In a previous post, we covered the common mistakes we’ve witnessed in the last two decades so you can sidestep them.
Now that you know the things to avoid, we want to give you a checklist of things you should be considering in every microsite project.
#1 Define the brand guidelines
Try to define how far you are willing to push the brand to be as creative as possible. Some microsites would have very rigid brand criteria, but more creative projects would have looser boundaries. An example of this is a microsite we built showing different brand assets e.g. a different font and making use of more playful elements e.g. colorful design and new icons targeting professional investors of Legal and General Investment Management.
#2 Specify your target audience
If you can hone in on what your target audience needs, you can design your microsite to have the right user experience. For example, BNP Paribas has a subsidiary company and they wanted a simple microsite to showcase their capabilities and push prospects and clients. Therefore, we designed and built the site with simplicity in mind.
#3 Decide your KPIs
When you clarify what you want to get out of your microsite, it can be optimized to deliver your intended results. For instance, the BNP Investigator is an ongoing thematic campaign that BNP Paribas run. They endorse a key theme complemented by a series of articles, capabilities and promoted funds. The microsite functions as portal (sadly not a time-travelling one which predicted COVID-19) to wrap up all this content and doubled as a lead generation program.
For lead generation, there’s a form built in the site to allow people to either ask to be contacted or sign up for updates. Furthermore, the updates use our content distribution technology to pull in five RSS feeds (one in each language) so that when a new article is added, it’s automatically emailed out to subscribers. We also worked with their content and media agencies on this one to make sure all elements work well together.
#4 Prioritize your content and personalize if possible
Make sure you highlight content in order of priority so your agency can lay out pages in order of importance. During the briefing, tackle what functionality, e.g. dynamic content, animations or other interactive elements should go onto the page.
When we built a microsite for Legal and General Investment Management to promote a research paper, we created dynamic versions of the page for different audiences to display different content based on the user selection. Furthermore, the site served a known audience (e.g. email recipients) or an unknown audience (e.g. users coming from ads). Known users get access to the research straight away, but unknown users had to fill in a form to get to the PDF. This simple demand generation technique increased LGIM’s subscriber base.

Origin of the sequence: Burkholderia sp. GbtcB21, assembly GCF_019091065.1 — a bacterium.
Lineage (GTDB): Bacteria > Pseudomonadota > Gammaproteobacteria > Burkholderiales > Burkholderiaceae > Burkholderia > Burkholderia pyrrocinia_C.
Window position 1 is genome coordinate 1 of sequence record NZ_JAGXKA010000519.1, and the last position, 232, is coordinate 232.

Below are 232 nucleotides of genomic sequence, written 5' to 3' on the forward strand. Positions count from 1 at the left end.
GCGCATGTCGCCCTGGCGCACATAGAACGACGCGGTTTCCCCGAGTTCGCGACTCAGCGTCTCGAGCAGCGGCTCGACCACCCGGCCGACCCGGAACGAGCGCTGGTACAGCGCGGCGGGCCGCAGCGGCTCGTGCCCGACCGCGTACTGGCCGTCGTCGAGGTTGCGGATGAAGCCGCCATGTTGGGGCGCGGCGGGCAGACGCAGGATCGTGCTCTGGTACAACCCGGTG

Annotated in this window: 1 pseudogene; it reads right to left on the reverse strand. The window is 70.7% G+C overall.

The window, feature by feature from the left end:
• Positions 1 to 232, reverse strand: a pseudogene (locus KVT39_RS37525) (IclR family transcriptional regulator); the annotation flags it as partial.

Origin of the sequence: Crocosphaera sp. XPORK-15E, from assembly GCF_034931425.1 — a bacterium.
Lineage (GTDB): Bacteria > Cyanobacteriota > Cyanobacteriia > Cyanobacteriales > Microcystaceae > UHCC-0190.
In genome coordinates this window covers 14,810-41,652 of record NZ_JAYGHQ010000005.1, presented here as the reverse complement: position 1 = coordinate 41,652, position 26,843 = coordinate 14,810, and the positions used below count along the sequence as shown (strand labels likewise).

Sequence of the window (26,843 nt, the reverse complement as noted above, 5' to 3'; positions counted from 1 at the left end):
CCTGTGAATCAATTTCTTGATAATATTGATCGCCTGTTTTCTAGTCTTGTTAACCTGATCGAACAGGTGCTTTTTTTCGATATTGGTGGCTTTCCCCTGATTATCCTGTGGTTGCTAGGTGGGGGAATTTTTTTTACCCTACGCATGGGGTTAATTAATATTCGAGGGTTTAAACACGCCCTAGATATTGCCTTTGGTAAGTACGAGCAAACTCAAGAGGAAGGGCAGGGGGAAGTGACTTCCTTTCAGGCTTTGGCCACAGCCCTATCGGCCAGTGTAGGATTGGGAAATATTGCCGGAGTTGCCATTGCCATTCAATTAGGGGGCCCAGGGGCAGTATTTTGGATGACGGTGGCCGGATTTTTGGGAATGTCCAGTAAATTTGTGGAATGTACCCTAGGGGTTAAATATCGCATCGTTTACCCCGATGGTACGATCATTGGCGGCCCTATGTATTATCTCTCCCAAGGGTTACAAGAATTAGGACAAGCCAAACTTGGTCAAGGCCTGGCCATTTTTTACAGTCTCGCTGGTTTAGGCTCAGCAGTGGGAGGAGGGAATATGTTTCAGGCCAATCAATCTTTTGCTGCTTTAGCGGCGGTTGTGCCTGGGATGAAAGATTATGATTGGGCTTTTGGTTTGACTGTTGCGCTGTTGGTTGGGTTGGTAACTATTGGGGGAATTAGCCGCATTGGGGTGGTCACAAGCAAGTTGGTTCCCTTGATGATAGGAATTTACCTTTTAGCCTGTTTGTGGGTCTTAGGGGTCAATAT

#5 Maintain open communication lines with your agency
Things change. That’s just a fact of life. However, it’s important to communicate the changes and expectations you have for your microsite to your agency in a timely manner. It would also be helpful to set a short-term or long-term plan for the microsite and keep your agency updated. Sometimes, successful microsites are killed before being properly evaluated as to whether they can fulfil an objective or be repurposed.
We maintain Legal and General’s microsite housing their annual report outlining LGIM’s behaviour as stakeholders. To maintain the site, we regularly receive the reports and sit down with the team to discuss what and how elements in the report should be highlighted.
#6 Don’t forget basic best practice guidelines for site development
The fact that it is a microsite doesn’t mean that best practice guidelines don’t apply. Remember to factor in SEO elements from the start of the project, pay attention to your CTA text and build it with UX practices in mind. It’s also useful to review your content to make sure that it’s not too similar to your main site text. This is to avoid being penalized by Google for duplications. Finally, remember to build your key analytics tags so that you can monitor metrics for engagement.
Want to know more about building microsites or have some use cases to consider? Leave us a message here and we will get your relationship manager to get in touch with you.